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5896Quality of food likely more important than plant v. animal source

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  • carmen_cebs
    May 5, 2010
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      Healthy Food Tip
      Do you think that infants and children need meat in their diet or is it okay to raise them as vegetarians?
      When it comes to various cultures throughout the world and different populations of people, the scientific research is very clear about the practice of vegetarian eating. At the population level, vegetarian eating is healthier than non-vegetarian eating for both children and adults. Virtually every chronic health problem has a lower incidence in vegetarian populations, and overall nutrient intake is of higher quality in vegetarian populations as well.
      With infants, the issue is a little different, because, on a worldwide basis, the average age of weaning is between 3-4 years of age. In other words, in the majority of cultures worldwide, infants breastfeed rather than consume food directly.
      Most of the studies I've seen about vegetarian children involve kids who are older, either in pre-school, elementary school, or higher grade levels. At this broad population level, the direct answer to your question is that it's not only fine to raise children as vegetarians, but this dietary practice is more likely to result in their having lower risk of chronic disease throughout their lifetime.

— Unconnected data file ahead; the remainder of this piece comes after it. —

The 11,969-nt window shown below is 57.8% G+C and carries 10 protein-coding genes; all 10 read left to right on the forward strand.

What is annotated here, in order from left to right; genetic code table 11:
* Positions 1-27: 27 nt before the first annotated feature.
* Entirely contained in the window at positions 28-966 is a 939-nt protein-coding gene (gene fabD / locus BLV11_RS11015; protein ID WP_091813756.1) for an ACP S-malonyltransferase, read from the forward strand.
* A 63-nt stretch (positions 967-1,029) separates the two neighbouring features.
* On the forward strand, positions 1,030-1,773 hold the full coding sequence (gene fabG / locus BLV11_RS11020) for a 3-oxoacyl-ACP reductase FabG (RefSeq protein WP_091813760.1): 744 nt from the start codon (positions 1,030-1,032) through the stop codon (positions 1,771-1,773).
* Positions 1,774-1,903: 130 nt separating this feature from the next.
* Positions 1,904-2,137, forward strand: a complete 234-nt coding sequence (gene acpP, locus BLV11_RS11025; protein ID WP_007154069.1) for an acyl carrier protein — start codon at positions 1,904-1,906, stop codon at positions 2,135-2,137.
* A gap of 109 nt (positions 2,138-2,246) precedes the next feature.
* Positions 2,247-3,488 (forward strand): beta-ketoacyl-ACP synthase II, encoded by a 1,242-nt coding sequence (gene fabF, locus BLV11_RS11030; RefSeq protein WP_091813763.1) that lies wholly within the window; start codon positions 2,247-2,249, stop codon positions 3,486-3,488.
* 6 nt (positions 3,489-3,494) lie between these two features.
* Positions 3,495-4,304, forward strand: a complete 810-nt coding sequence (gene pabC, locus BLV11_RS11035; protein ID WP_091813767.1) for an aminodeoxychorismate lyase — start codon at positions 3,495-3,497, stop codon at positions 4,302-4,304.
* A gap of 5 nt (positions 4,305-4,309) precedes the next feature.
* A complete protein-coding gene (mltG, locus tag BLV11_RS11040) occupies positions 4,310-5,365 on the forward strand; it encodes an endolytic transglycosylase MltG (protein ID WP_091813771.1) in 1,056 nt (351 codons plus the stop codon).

At an individual level, however, I believe that this decision is not quite so simple. From the very start, children will be fully unique individuals, with their own likes, dislikes, and taste preferences. They may also have unique nutrient needs that will require certain approaches to their diet. You might find that they do best and thrive on particular kinds of foods, and these foods may or may not include meats. In some cultures, there is a long-standing emphasis on a person's "constitution" (for example, the Ayurvedic tradition in India), and dietary goals always include recognition of a child's unique constitution. As children grow up, so many other social factors will begin to play a role in their eating. They may want to eat like one parent eats, or like the other eats, or like their best friends eat, and these broader aspects of eating are also important in allowing them to enjoy and appreciate food.
      On the World's Healthiest Foods website (www.whfoods.org) we feature a detailed profile of vegetarian eating in the "Health-Promoting Diets" section of our website. In our "Healthy Eating for the Entire Family" section, we review dietary issues related to newborns, infants, and kids. You may want to look over each of these sections for more information about kids and vegetarian eating.
      While I cannot claim that a vegetarian diet would be the best approach for a specific child because of the reasons described above, I can tell you that research studies show whole populations of vegetarian children growing up to be healthier adults than their non-vegetarian counterparts. Many children can have their full nutrient needs not only met through a vegetarian diet, but better met in this way. However, I would also want to point out that the quality of a child's food-plant or animal-is just as important, or most likely more important, than the plant versus animal source. It's possible to eat a very low-quality, highly processed, excessively high-fat, high-sugar, and low-nutrient vegetarian diet. That's one of the reasons that I am such a strong advocate for whole, natural, minimally processed, organically grown foods!
      From WHFoods newsletter, May 5, 2010